Awesome can finally watch Last chance kitchen after Top Chef ,nothing else worked.

    Now all I need is one for the South Park Studios episode player...

    If I could stream this stuff on my TV I'd never pirate again!

    Works fantastically for Hulu, but I can't get it to work on Iplayer, or FOX.

      Try a UK VPN account for iPlayer. I use a UK Happy VPN account ( http://www.happy-vpn.com/buy-uk-vpn.php ) and it's working. For Hulu you need a US account. You can also get a UK + US account, to have both, as needed.

    noThis does indeed sound grand, but what is it going to do to people with data limits? rely it's a similar issue to Torrents - if you are connected all the time then you have no control over what's uploading?

    Is this illegal and if not why not?

      Yes - under US law accessing a website outside its T&Cs is considered a crime and is punishable by 35 years in Jail http://en.wikipedia.org/wiki/Aaron_Swartz#Prosecutory_rationale_and_response

        I guess it's lucky that most of the users are probably non-Americans trying to access American content then.

    Tried using this service from the US for YouTube for some of the Asian countries - China, India and others. But doesn't do anything!!! Just sits with a blank screen. See a lot of complaints on their Facebook page too. Hola seems like a broken service with no good customer support

    They received US$18million from investors to ultimately install malware. It is not secure. What a scam. Using AdBlock to stop the relentness stream of advertising on sites which don't need Hola, only masks the problem.

      It is not malware dumb ass...

    This is the message i get in denmark while using Hola

    Fejlmeddelelse
    Af rettighedsmæssige årsager kan vi ikke afspille visse udsendelser og live tv udenfor Danmark. Sidder du ved en computer med en udenlandsk ip-adresse, kan det være grunden til at du ikke kan se programmet.
    access_denied Got 403 response when test loading document. This content is geo blocked.

      Siden du skrev du fikk meldingen "in denmark", antar jeg at du er i Danmark, og siden ditt nick er Nordhavet, er du i stand til å lese norsk. Hvis du vil se danske programmer i Danmark, kan du sikkert bare slå av utvidelsen. Om du bruker Chrome, så er det her: chrome://extensions/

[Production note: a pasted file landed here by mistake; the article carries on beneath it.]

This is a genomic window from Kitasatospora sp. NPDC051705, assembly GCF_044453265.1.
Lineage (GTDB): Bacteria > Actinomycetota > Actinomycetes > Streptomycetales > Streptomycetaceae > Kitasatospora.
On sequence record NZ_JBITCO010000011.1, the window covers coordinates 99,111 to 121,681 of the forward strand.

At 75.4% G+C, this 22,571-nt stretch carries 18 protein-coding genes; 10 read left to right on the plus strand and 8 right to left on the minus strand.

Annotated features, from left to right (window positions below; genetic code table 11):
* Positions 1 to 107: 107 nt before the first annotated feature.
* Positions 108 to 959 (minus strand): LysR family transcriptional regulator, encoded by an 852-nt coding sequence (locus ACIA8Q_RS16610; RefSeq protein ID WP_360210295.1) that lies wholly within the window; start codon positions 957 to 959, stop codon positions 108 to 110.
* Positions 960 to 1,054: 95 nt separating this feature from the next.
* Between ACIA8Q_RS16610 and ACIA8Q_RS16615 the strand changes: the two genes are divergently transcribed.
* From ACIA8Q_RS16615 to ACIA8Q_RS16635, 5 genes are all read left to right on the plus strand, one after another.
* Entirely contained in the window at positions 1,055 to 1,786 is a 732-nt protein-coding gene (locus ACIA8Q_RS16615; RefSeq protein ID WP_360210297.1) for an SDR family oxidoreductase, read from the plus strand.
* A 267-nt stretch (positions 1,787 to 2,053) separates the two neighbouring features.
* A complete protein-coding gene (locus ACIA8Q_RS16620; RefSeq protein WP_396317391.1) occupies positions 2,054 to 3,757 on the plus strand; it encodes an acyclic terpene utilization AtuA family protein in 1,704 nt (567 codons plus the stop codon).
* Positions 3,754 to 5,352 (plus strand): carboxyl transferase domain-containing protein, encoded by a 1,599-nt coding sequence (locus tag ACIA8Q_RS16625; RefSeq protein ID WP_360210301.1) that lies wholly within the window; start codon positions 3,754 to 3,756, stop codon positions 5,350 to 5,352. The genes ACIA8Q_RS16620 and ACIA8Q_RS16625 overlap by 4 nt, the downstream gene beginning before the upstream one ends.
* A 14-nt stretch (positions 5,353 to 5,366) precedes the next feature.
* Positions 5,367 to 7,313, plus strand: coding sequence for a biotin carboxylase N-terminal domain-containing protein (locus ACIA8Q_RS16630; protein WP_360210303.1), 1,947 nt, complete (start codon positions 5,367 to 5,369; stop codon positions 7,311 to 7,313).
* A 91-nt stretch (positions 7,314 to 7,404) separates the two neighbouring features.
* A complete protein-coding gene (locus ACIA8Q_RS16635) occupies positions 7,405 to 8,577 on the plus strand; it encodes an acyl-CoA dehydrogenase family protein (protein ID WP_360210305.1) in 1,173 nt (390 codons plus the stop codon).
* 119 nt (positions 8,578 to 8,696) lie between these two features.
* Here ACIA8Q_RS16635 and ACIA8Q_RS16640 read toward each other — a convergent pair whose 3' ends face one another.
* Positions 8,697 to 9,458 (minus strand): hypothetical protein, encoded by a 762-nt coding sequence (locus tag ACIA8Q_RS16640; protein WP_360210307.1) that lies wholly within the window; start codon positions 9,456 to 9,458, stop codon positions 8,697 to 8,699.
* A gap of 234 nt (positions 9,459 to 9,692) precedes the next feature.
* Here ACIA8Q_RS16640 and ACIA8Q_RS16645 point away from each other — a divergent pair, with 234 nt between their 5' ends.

Given that it seems to work in part by "caching encrypted copies of the content you've viewed" I'm taking the paranoid option and giving this a miss. I would rather not risk having other people view stuff using my credentials.

    If they've designed it properly this can't happen, but there's a LONG history of third-party caching being affected by security flaws. A VPN passes your traffic through directly without caching it for other people to see; Hola, if I understand correctly, does not do this and does sometimes cache.

    Thanks for the article Elly. I personally use the UnoTelly DNS option. It’s ideal for content streaming because unlike VPNs, there is no internet speed loss when using it.

    The DNS option is definitely faster than watching thru a VPN connection. I had tried Hola, but it doesn't unblock all the streaming sites that I like to watch, and it's a bit slow on streaming the sites that it does unblock. So I use SmartDNS by OverPlay.
    I've been using them for several years: http://overplay.net/?a_aid=OVRPLY&a_bid=3ea62643

    SmartDNS uses a technique called DNS Tunneling, it's a new way of accessing tv and video streaming websites that are usually geographically blocked to anyone trying to watch from outside the country of origin.

    So the advantage is that SmartDNS replicates many of the traditional VPN features, but without any loss of speed. It permits access to restricted websites in different countries. The best part is that you don't even need to dial into a VPN connection. The initial setup is super easy, and then you just browse as normal... but without the limits. So it's sort of like a VPN but without the VPN! :)

    SmartDNS enables virtually every streaming service you can imagine (BBC iPlayer, iTV, Hulu, Pandora, Netflix, ABC iView, SBS on Demand, etc), and the servers are as fast as your internet connection.

    Last edited 13/03/15 11:59 am

    Proxy-ON is one upcoming chrome proxy extension you should have a look. Both Free and Premium versions are quite satisfactory regarding Anonymity, Security and Speed! - http://www.freechromeproxy.com

    Hope to have helped - Cheers!

    Hola is slow and providers such as Netflix have been blocking access to those using Hola.
    As they say, you get what you pay for. And because Hola is free, well, you don't get much out of it except frustration...

    Personally, I've been using IPVanish (http://bit.ly/ipvanishvpn) to stream Netflix et al.

    Last edited 12/04/15 11:05 am

    Thanks man.

    john

      is not that some adware like DNS Unlocker - http://malwareprotectioncenter.com/2015/08/25/dns-unlocker/

    Hi guys. When I downloaded one program, many DNS unlocker adverts appeared in my computer. As I am not as confidence and knowledgeable in this field, I tried this guidance: http://www.2-spyware.com/remove-dns-unlocker-adware.html
    Really helped me to solve the problem and get rid of DNS unlocker adverts.

    Yes, Hola is not a malware. But we should be careful of free things nowadays, as adware like DNS Unlocker http://www.removevirusfix.com/guides-to-remove-ads-by-dnsunlocker-from-the-pc.html tend to display pop-up advertisements to make money while providing free service. Stay safe anyway!

    I highly recommend Allavsoft which can directly download youwatch at
    http://www.allavsoft.com/how-to/download-youwatch-videos.htm